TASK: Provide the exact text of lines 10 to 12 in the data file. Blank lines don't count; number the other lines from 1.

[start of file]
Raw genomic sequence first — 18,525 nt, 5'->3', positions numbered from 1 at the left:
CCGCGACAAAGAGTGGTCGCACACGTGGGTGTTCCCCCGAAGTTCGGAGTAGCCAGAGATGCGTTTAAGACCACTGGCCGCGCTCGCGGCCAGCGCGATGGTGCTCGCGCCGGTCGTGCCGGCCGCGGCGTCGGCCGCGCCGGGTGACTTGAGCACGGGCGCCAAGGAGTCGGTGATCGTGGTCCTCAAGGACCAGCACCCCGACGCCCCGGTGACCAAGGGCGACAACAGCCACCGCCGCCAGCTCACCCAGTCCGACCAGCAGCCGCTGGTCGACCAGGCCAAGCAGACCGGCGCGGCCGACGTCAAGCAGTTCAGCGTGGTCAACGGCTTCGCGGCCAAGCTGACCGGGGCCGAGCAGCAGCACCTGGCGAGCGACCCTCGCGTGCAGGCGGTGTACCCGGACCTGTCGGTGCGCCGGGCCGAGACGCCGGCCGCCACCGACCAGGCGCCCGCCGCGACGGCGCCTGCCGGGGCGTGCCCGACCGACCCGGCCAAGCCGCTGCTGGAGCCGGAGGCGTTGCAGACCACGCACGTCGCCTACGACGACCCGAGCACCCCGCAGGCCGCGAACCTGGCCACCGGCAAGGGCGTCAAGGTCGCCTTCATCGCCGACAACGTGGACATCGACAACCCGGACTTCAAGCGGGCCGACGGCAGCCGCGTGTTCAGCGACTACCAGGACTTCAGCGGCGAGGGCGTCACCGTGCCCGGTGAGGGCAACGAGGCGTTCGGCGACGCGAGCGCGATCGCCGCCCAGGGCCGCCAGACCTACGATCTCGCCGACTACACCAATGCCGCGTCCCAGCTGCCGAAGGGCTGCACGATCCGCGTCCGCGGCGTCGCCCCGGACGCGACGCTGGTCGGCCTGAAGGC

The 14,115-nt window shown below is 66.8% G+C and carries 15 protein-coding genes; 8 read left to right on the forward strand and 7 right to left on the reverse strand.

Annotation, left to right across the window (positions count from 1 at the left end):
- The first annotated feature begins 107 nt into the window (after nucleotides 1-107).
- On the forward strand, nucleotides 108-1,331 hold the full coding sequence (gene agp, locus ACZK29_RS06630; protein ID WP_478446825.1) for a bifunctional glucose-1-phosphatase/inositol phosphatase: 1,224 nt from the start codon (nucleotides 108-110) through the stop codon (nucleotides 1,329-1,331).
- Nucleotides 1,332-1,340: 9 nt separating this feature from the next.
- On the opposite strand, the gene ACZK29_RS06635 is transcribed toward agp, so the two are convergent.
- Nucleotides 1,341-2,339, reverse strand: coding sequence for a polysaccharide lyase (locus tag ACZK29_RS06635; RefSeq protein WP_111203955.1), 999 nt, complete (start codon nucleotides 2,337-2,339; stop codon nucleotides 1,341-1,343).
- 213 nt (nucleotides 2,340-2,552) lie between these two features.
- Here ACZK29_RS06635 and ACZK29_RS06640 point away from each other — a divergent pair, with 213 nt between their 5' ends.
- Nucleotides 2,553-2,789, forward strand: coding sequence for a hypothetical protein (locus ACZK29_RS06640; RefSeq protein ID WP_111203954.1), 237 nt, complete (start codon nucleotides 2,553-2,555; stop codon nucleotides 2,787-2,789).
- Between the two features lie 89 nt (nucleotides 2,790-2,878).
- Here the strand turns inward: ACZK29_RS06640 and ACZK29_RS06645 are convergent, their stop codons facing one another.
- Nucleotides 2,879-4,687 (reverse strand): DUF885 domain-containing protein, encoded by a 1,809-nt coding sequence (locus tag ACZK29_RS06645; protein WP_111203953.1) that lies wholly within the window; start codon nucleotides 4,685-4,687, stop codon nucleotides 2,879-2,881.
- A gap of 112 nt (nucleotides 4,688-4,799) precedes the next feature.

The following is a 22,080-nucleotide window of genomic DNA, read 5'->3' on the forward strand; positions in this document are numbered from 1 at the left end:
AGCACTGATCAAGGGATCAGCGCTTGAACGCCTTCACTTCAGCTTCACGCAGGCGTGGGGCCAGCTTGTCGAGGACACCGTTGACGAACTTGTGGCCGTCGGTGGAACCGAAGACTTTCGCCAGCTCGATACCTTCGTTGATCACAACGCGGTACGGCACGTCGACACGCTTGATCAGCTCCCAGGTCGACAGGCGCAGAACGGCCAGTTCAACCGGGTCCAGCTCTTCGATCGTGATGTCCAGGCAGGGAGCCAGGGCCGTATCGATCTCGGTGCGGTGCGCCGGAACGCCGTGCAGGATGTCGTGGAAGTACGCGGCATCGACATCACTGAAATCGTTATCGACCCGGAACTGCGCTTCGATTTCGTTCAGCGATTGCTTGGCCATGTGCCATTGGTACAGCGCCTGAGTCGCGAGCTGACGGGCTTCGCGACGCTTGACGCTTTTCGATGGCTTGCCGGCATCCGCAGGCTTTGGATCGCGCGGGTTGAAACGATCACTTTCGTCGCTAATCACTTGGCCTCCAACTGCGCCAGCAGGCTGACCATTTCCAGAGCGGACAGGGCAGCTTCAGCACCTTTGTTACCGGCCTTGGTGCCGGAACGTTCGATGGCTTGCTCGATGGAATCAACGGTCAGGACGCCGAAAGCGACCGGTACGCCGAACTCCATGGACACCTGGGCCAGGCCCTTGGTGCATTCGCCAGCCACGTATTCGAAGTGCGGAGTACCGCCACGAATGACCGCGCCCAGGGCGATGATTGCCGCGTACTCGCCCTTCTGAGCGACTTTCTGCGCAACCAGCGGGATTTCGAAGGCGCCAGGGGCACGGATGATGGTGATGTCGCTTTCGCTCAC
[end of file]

- 213 nt (nucleotides 2,340-2,552) lie between these two features.
- Here ACZK29_RS06635 and ACZK29_RS06640 point away from each other — a divergent pair, with 213 nt between their 5' ends.
- Nucleotides 2,553-2,789, forward strand: coding sequence for a hypothetical protein (locus ACZK29_RS06640; RefSeq protein ID WP_111203954.1), 237 nt, complete (start codon nucleotides 2,553-2,555; stop codon nucleotides 2,787-2,789).